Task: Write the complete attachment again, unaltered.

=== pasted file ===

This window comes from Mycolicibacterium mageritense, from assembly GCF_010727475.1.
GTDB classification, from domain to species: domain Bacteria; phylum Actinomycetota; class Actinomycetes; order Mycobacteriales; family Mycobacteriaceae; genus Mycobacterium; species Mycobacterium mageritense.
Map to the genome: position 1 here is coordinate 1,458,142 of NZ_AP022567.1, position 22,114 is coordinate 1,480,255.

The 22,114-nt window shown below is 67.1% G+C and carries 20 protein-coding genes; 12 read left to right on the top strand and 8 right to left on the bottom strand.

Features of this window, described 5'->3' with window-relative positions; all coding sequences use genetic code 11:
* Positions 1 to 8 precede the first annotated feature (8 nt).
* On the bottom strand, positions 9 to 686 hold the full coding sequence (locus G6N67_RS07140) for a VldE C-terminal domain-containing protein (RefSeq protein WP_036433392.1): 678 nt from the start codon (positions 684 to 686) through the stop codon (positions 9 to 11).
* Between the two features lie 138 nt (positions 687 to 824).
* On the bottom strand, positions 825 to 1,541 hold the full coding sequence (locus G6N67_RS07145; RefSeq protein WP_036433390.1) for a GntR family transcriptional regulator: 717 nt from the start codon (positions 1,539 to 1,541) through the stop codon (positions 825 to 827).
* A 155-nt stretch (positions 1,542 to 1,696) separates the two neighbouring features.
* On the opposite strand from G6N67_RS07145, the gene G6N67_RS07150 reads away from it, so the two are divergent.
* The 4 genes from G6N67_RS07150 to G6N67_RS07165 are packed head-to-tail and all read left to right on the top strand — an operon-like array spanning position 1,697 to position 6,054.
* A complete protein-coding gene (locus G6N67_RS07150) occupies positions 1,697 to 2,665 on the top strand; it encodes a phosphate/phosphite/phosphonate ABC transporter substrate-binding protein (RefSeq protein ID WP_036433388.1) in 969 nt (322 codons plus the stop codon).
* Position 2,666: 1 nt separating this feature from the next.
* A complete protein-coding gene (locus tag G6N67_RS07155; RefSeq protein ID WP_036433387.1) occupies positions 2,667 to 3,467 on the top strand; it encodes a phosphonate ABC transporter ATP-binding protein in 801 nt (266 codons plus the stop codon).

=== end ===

This window comes from Mycolicibacterium mageritense, from assembly GCF_010727475.1.
GTDB classification, from domain to species: domain Bacteria; phylum Actinomycetota; class Actinomycetes; order Mycobacteriales; family Mycobacteriaceae; genus Mycobacterium; species Mycobacterium mageritense.
Map to the genome: position 1 here is coordinate 1,458,142 of NZ_AP022567.1, position 22,114 is coordinate 1,480,255.

The 22,114-nt window shown below is 67.1% G+C and carries 20 protein-coding genes; 12 read left to right on the top strand and 8 right to left on the bottom strand.

Features of this window, described 5'->3' with window-relative positions; all coding sequences use genetic code 11:
* Positions 1 to 8 precede the first annotated feature (8 nt).
* On the bottom strand, positions 9 to 686 hold the full coding sequence (locus G6N67_RS07140) for a VldE C-terminal domain-containing protein (RefSeq protein WP_036433392.1): 678 nt from the start codon (positions 684 to 686) through the stop codon (positions 9 to 11).
* Between the two features lie 138 nt (positions 687 to 824).
* On the bottom strand, positions 825 to 1,541 hold the full coding sequence (locus G6N67_RS07145; RefSeq protein WP_036433390.1) for a GntR family transcriptional regulator: 717 nt from the start codon (positions 1,539 to 1,541) through the stop codon (positions 825 to 827).
* A 155-nt stretch (positions 1,542 to 1,696) separates the two neighbouring features.
* On the opposite strand from G6N67_RS07145, the gene G6N67_RS07150 reads away from it, so the two are divergent.
* The 4 genes from G6N67_RS07150 to G6N67_RS07165 are packed head-to-tail and all read left to right on the top strand — an operon-like array spanning position 1,697 to position 6,054.
* A complete protein-coding gene (locus G6N67_RS07150) occupies positions 1,697 to 2,665 on the top strand; it encodes a phosphate/phosphite/phosphonate ABC transporter substrate-binding protein (RefSeq protein ID WP_036433388.1) in 969 nt (322 codons plus the stop codon).
* Position 2,666: 1 nt separating this feature from the next.
* A complete protein-coding gene (locus tag G6N67_RS07155; RefSeq protein ID WP_036433387.1) occupies positions 2,667 to 3,467 on the top strand; it encodes a phosphonate ABC transporter ATP-binding protein in 801 nt (266 codons plus the stop codon).